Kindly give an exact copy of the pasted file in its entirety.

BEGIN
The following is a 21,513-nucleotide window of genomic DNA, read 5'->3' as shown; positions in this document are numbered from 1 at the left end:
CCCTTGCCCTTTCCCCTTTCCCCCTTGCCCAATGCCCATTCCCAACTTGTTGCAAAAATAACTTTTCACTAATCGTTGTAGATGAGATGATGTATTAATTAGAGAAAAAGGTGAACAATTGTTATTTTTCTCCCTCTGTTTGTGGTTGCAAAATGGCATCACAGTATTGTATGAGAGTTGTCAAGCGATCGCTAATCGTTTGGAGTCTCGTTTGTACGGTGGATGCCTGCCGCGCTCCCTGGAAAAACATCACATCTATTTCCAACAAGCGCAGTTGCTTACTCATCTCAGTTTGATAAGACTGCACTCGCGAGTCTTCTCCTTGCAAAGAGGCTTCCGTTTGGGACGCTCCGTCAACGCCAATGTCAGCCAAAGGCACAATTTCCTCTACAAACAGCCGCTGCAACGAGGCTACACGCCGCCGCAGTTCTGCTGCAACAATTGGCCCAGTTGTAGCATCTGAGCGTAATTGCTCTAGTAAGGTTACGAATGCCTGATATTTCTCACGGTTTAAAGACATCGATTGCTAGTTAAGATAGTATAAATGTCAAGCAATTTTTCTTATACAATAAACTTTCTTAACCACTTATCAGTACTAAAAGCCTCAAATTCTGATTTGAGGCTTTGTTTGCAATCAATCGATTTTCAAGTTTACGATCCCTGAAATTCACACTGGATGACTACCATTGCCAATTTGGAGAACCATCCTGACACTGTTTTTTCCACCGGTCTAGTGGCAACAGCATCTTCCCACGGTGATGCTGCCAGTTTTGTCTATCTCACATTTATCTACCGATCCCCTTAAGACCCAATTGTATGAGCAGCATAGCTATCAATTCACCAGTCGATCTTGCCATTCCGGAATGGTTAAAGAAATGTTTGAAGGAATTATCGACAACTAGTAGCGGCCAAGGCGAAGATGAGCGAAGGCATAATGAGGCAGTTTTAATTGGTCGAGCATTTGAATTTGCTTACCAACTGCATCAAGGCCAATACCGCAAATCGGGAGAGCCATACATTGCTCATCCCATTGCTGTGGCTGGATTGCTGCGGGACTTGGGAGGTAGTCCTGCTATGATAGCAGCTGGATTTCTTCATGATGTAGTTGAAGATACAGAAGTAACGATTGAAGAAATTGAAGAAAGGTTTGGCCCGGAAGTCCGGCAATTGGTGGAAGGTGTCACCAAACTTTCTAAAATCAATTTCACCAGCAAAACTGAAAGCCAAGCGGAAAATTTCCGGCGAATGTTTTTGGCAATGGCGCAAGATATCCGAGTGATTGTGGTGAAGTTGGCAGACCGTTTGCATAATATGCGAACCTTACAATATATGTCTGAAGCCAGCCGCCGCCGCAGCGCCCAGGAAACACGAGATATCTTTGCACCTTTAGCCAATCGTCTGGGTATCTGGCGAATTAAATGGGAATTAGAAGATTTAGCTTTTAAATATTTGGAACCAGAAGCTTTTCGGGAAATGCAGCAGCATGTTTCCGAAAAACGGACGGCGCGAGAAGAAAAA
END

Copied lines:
The following is a 21,513-nucleotide window of genomic DNA, read 5'->3' as shown; positions in this document are numbered from 1 at the left end:
CCCTTGCCCTTTCCCCTTTCCCCCTTGCCCAATGCCCATTCCCAACTTGTTGCAAAAATAACTTTTCACTAATCGTTGTAGATGAGATGATGTATTAATTAGAGAAAAAGGTGAACAATTGTTATTTTTCTCCCTCTGTTTGTGGTTGCAAAATGGCATCACAGTATTGTATGAGAGTTGTCAAGCGATCGCTAATCGTTTGGAGTCTCGTTTGTACGGTGGATGCCTGCCGCGCTCCCTGGAAAAACATCACATCTATTTCCAACAAGCGCAGTTGCTTACTCATCTCAGTTTGATAAGACTGCACTCGCGAGTCTTCTCCTTGCAAAGAGGCTTCCGTTTGGGACGCTCCGTCAACGCCAATGTCAGCCAAAGGCACAATTTCCTCTACAAACAGCCGCTGCAACGAGGCTACACGCCGCCGCAGTTCTGCTGCAACAATTGGCCCAGTTGTAGCATCTGAGCGTAATTGCTCTAGTAAGGTTACGAATGCCTGATATTTCTCACGGTTTAAAGACATCGATTGCTAGTTAAGATAGTATAAATGTCAAGCAATTTTTCTTATACAATAAACTTTCTTAACCACTTATCAGTACTAAAAGCCTCAAATTCTGATTTGAGGCTTTGTTTGCAATCAATCGATTTTCAAGTTTACGATCCCTGAAATTCACACTGGATGACTACCATTGCCAATTTGGAGAACCATCCTGACACTGTTTTTTCCACCGGTCTAGTGGCAACAGCATCTTCCCACGGTGATGCTGCCAGTTTTGTCTATCTCACATTTATCTACCGATCCCCTTAAGACCCAATTGTATGAGCAGCATAGCTATCAATTCACCAGTCGATCTTGCCATTCCGGAATGGTTAAAGAAATGTTTGAAGGAATTATCGACAACTAGTAGCGGCCAAGGCGAAGATGAGCGAAGGCATAATGAGGCAGTTTTAATTGGTCGAGCATTTGAATTTGCTTACCAACTGCATCAAGGCCAATACCGCAAATCGGGAGAGCCATACATTGCTCATCCCATTGCTGTGGCTGGATTGCTGCGGGACTTGGGAGGTAGTCCTGCTATGATAGCAGCTGGATTTCTTCATGATGTAGTTGAAGATACAGAAGTAACGATTGAAGAAATTGAAGAAAGGTTTGGCCCGGAAGTCCGGCAATTGGTGGAAGGTGTCACCAAACTTTCTAAAATCAATTTCACCAGCAAAACTGAAAGCCAAGCGGAAAATTTCCGGCGAATGTTTTTGGCAATGGCGCAAGATATCCGAGTGATTGTGGTGAAGTTGGCAGACCGTTTGCATAATATGCGAACCTTACAATATATGTCTGAAGCCAGCCGCCGCCGCAGCGCCCAGGAAACACGAGATATCTTTGCACCTTTAGCCAATCGTCTGGGTATCTGGCGAATTAAATGGGAATTAGAAGATTTAGCTTTTAAATATTTGGAACCAGAAGCTTTTCGGGAAATGCAGCAGCATGTTTCCGAAAAACGGACGGCGCGAGAAGAAAAA